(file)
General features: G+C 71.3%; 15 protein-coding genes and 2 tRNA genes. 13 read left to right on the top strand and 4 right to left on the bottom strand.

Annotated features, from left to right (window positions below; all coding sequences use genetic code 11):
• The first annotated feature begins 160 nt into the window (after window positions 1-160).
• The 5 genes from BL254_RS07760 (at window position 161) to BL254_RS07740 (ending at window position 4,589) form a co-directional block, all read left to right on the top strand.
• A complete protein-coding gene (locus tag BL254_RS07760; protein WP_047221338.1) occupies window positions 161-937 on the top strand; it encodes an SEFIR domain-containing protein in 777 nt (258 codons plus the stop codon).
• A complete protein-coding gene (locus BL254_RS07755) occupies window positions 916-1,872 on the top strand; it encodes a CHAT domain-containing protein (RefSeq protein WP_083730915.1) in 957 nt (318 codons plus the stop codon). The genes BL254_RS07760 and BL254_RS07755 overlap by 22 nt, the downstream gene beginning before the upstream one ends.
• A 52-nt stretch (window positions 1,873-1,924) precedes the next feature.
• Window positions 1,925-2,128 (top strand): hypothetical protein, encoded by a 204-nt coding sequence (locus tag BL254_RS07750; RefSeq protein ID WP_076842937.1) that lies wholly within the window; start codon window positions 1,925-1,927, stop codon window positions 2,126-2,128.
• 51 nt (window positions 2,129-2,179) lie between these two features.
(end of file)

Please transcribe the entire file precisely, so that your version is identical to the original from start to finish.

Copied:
General features: G+C 71.3%; 15 protein-coding genes and 2 tRNA genes. 13 read left to right on the top strand and 4 right to left on the bottom strand.

Annotated features, from left to right (window positions below; all coding sequences use genetic code 11):
• The first annotated feature begins 160 nt into the window (after window positions 1-160).
• The 5 genes from BL254_RS07760 (at window position 161) to BL254_RS07740 (ending at window position 4,589) form a co-directional block, all read left to right on the top strand.
• A complete protein-coding gene (locus tag BL254_RS07760; protein WP_047221338.1) occupies window positions 161-937 on the top strand; it encodes an SEFIR domain-containing protein in 777 nt (258 codons plus the stop codon).
• A complete protein-coding gene (locus BL254_RS07755) occupies window positions 916-1,872 on the top strand; it encodes a CHAT domain-containing protein (RefSeq protein WP_083730915.1) in 957 nt (318 codons plus the stop codon). The genes BL254_RS07760 and BL254_RS07755 overlap by 22 nt, the downstream gene beginning before the upstream one ends.
• A 52-nt stretch (window positions 1,873-1,924) precedes the next feature.
• Window positions 1,925-2,128 (top strand): hypothetical protein, encoded by a 204-nt coding sequence (locus tag BL254_RS07750; RefSeq protein ID WP_076842937.1) that lies wholly within the window; start codon window positions 1,925-1,927, stop codon window positions 2,126-2,128.
• 51 nt (window positions 2,129-2,179) lie between these two features.